All right, here’s the question: Should Time magazine select Usama bin Laden as its Person of the Year? Should the face of a terrorist share America’s mailboxes with wishes for peace on earth, good will to man? Should it share America’s newsstands with seasonal reports on faith, hope and charity?

The answer appears at the end of this column. First, some typical journalistic equivocations.

On the one hand, yes. Bin Laden has made a lot of news this year.

On the other hand, no. He is a hypocrite, a coward and a mass murderer.

Back to the first hand: Time’s Person of the Year does not have to be admirable, merely influential. After all, the magazine cited Hitler in 1938, Stalin in 1939 and 1942, and the Ayatollah Khomeini in 1979.

Back to the second hand: Okay, he doesn’t have to be admirable, but if he is a villain, his choice as Person of the Year cannot help but imply a tolerance for his villainy.

First hand: That’s ridiculous.

Second hand: It is not.

First hand: Is, too.

Second hand: Is not.

First: Look, if Time picks bin Laden as its Person of the Year and people who read the magazine think it’s some kind of endorsement of the guy’s actions, that’s their problem.

Second: Actually, it’s the circulation department’s problem. A lot of Americans cancelled their subscriptions to Time in ’38, ’39, ’42 and ’79. The choice of bin Laden for ’01 might drop Time’s numbers into the Arizona Highways category. Or Cross-Stitchers’ Weekly.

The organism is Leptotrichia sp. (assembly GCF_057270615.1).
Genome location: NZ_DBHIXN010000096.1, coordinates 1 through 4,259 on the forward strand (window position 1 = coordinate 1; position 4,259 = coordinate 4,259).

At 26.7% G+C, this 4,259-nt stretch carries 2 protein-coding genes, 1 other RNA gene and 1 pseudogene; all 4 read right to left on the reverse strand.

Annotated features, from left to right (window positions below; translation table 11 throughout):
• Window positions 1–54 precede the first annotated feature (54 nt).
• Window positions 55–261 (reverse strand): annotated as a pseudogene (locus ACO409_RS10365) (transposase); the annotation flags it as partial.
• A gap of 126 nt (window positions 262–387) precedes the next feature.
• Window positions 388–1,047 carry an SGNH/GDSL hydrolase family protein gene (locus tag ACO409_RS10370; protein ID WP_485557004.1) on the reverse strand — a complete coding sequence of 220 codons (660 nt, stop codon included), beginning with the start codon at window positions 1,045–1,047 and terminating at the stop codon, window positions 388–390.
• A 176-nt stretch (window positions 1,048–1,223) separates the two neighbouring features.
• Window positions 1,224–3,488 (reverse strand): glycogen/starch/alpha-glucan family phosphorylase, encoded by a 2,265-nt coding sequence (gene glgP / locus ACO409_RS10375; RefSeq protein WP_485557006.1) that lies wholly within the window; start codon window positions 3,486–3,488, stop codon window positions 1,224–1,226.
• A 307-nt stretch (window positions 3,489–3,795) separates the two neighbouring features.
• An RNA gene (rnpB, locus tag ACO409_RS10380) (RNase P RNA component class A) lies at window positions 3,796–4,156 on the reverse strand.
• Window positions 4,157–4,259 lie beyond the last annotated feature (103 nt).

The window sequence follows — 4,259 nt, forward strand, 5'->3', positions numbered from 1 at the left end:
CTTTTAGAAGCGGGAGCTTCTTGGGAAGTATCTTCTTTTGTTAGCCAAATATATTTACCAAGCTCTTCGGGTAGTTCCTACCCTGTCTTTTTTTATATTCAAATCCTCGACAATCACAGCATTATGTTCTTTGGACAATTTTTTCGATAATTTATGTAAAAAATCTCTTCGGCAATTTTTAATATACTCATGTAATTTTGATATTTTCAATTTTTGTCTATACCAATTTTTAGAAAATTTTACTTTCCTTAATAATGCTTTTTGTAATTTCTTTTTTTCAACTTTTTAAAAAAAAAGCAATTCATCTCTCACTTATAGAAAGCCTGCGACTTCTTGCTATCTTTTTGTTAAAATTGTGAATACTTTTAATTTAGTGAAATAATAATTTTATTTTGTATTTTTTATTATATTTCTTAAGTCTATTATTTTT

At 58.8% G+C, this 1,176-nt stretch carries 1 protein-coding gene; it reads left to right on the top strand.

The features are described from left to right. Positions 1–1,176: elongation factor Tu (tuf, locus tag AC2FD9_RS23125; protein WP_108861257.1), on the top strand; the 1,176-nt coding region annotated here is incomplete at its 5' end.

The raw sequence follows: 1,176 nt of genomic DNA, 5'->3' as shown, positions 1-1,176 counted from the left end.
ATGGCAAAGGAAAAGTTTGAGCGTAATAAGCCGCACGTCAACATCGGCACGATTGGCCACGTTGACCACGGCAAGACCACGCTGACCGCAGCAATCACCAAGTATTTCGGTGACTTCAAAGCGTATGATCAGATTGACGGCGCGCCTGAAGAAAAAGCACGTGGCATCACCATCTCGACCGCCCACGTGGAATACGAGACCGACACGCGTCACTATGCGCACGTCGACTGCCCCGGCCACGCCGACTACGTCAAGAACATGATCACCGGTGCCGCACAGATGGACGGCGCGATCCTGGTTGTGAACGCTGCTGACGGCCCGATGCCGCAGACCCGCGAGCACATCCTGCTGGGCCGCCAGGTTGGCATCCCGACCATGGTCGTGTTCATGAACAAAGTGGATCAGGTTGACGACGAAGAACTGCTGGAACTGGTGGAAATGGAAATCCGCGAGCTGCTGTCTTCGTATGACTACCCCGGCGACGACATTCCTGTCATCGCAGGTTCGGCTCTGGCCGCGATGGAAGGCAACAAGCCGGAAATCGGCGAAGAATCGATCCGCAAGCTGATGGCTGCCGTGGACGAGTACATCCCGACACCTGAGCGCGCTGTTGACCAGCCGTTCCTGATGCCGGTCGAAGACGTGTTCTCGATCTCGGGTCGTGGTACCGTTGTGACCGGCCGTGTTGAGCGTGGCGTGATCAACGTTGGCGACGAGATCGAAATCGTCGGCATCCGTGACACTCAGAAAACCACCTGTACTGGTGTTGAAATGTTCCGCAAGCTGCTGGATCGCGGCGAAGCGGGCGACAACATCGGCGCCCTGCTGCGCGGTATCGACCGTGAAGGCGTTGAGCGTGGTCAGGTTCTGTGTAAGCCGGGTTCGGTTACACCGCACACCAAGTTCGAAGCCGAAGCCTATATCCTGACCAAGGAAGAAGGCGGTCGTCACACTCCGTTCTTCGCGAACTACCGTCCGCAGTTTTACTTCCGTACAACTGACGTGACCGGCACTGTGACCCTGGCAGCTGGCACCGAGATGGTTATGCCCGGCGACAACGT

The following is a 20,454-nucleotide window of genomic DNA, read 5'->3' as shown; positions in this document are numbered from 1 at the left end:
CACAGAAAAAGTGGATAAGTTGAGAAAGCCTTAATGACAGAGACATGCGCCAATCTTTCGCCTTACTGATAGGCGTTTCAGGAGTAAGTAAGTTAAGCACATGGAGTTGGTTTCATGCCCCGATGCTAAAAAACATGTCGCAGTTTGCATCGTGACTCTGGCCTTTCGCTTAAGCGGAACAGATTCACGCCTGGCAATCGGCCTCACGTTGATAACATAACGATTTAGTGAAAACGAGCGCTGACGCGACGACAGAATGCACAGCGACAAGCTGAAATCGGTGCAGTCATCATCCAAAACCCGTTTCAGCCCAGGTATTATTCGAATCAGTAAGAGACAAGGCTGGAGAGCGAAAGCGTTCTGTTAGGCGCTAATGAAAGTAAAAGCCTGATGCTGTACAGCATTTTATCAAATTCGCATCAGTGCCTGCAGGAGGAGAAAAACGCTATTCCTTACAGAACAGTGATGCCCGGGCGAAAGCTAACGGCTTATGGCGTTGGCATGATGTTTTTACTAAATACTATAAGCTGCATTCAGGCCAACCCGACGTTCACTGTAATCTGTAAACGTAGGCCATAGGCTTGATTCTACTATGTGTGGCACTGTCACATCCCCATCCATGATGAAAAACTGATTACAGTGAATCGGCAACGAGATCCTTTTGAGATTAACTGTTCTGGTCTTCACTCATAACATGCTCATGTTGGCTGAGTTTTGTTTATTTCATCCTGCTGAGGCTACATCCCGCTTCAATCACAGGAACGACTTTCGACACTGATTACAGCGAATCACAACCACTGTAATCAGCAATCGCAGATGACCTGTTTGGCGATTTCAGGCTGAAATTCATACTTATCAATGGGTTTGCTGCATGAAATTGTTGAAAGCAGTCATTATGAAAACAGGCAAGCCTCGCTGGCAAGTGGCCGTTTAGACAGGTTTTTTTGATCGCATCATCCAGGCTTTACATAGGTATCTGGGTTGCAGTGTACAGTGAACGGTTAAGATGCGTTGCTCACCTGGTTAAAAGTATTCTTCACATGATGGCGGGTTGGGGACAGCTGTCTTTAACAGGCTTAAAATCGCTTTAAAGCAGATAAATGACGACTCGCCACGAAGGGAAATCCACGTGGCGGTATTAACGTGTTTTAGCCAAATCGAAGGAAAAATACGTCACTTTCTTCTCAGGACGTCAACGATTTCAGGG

First: We can’t worry about that. We’re journalists. We have to do what’s right no matter what the public thinks. If we choose bin Laden as Person of the Year and people stop reading us as a result and Time-Warner/AOL stock drops off the charts and we all get fired, well . . . we’ll just have to tough it out. Maybe send our kids to public schools.

Second: Listen, there’s no doubt that what happened on Sept. 11 was a big story. One of the biggest ever! In fact, we can put the burning towers of the World Trade Center on the cover and call it the Event of the Year. But that doesn’t mean the person responsible for it is the Person of the Year.

First: It doesn’t?

Second: Remember back in the seventies when all those Ford Pintos caught fire in rear-end collisions? I don’t remember anybody’s saying that the guy who designed the car was a candidate for Man of the Year. Do you?

First: But you can’t call attention to an event without calling attention to the person responsible for it.

Second: Then why not call attention to the people who responded to it? How about George Bush for Person of the Year? Or Rudy Giuliani? Or Don Rumsfeld or Colin Powell or John Ashcroft?

The preceding is made up. It is not true, or at least not true in all particulars. But it is, I feel certain, a fairly accurate approximation of conversations that have been going on at Time corporate headquarters for several weeks now. One of the editors starts out with, "On the one hand," another chimes in with, "On the other," and things go back and forth like that from the start of the meeting until the end. The magazine’s boss, Jim Kelly confirms that bin Laden is on a short-list of half a dozen or so finalists for Person of the Year; he does not reveal the names of the others.

So, what should the magazine do? Should Usama bin Laden, terrorist supreme, be Time’s Person of the Year for 2001?

Yes, on one condition. He comes to New York for a photo session. The photographer is a soldier, Special Ops, on special assignment. When bin Laden takes his seat and looks into the camera, someone says, "He’s ready now. Shoot him."

The photographer reacts instinctively.

Eric Burns is the host of Fox News Watch which airs Saturdays at 6:30 p.m. ET/3:30 p.m. PT and Sundays at 1:30 a.m. ET/10:30 p.m. PT, 6:30 a.m. ET/3:30 a.m. PT, and 11 p.m. ET/8 p.m. PT .